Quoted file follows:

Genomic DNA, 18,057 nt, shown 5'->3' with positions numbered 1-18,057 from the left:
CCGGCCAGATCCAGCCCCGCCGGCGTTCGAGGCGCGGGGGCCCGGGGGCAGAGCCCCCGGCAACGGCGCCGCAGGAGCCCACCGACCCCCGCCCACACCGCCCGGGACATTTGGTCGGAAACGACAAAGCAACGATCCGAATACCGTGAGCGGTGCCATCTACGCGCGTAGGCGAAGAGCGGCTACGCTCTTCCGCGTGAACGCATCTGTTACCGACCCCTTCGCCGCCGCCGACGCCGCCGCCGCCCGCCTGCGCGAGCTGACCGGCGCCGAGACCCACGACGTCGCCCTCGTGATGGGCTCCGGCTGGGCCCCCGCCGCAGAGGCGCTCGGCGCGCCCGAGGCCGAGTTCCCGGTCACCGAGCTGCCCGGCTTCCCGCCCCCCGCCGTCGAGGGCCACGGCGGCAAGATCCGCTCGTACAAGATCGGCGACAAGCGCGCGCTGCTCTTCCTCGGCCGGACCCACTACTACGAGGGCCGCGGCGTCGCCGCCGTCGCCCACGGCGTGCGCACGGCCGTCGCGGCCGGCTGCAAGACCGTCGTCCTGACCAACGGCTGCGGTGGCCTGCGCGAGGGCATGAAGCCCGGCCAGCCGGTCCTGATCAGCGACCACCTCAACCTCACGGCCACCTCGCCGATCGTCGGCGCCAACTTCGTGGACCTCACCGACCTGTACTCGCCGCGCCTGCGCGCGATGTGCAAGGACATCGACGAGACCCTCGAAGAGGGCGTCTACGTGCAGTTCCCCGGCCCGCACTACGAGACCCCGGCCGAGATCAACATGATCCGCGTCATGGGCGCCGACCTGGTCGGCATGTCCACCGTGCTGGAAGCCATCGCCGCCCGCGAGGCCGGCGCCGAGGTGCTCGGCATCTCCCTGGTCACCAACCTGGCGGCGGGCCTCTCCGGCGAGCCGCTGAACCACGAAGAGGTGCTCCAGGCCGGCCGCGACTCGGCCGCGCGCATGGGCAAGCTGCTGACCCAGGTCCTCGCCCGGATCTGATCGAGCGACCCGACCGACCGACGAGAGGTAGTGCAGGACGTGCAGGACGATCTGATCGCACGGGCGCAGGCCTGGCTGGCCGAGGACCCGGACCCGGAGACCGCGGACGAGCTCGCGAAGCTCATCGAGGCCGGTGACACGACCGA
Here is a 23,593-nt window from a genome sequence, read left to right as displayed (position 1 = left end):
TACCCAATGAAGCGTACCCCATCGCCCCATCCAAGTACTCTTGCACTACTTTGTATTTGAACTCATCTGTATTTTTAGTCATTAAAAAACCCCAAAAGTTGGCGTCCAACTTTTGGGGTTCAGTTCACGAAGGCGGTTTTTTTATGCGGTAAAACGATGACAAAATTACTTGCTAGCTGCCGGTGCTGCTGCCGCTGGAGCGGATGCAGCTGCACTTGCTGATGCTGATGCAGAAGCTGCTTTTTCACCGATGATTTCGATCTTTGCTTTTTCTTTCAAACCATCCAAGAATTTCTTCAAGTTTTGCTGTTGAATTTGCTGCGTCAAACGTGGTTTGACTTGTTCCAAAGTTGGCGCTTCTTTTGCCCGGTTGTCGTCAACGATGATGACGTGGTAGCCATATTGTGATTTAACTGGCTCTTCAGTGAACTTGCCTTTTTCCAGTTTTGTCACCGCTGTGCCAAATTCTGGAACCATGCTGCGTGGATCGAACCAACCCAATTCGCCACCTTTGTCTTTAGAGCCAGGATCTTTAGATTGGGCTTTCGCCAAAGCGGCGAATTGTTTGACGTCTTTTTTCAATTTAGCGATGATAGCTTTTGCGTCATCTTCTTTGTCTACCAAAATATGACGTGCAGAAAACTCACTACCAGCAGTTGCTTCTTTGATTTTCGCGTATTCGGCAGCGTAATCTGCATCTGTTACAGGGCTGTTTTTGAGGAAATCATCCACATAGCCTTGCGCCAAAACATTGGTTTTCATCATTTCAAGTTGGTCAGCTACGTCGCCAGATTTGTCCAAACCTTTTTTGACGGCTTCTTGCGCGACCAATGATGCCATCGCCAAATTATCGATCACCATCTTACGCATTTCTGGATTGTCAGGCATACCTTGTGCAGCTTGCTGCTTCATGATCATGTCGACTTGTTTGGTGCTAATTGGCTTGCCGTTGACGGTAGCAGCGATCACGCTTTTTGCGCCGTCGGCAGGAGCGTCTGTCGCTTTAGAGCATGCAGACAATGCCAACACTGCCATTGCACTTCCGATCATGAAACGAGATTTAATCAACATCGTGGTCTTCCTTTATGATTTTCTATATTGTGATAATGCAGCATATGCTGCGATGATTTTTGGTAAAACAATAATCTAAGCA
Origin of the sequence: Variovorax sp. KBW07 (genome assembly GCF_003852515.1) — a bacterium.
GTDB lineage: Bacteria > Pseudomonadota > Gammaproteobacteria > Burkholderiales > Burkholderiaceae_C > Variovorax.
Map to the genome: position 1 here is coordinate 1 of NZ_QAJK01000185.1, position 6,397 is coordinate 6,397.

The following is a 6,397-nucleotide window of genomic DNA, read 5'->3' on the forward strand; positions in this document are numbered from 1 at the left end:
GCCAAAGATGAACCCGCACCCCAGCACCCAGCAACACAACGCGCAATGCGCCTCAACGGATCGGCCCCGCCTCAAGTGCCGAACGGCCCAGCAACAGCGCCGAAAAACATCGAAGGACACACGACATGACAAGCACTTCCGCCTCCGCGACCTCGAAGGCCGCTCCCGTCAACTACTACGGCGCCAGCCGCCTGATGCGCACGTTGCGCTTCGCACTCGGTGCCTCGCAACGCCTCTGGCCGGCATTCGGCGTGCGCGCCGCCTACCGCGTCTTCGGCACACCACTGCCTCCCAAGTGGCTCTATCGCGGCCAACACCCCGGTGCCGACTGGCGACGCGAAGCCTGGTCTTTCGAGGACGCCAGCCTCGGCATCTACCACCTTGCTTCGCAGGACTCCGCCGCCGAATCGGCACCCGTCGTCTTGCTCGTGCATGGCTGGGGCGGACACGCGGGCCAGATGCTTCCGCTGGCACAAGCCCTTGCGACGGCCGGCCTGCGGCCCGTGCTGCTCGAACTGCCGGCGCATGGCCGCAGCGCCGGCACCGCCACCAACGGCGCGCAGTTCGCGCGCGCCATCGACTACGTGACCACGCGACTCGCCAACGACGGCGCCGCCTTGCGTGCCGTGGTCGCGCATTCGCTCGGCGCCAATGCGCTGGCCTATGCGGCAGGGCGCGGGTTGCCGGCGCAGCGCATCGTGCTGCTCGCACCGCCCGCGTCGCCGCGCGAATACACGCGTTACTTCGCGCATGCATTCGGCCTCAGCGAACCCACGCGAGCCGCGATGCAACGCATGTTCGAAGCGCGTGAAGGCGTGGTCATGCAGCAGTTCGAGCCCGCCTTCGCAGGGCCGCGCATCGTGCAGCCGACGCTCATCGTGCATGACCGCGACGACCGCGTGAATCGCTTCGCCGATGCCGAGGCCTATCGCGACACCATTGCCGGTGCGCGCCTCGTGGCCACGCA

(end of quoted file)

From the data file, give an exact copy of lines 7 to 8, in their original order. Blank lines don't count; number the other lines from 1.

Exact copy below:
Map to the genome: position 1 here is coordinate 1 of NZ_QAJK01000185.1, position 6,397 is coordinate 6,397.

The following is a 6,397-nucleotide window of genomic DNA, read 5'->3' on the forward strand; positions in this document are numbered from 1 at the left end: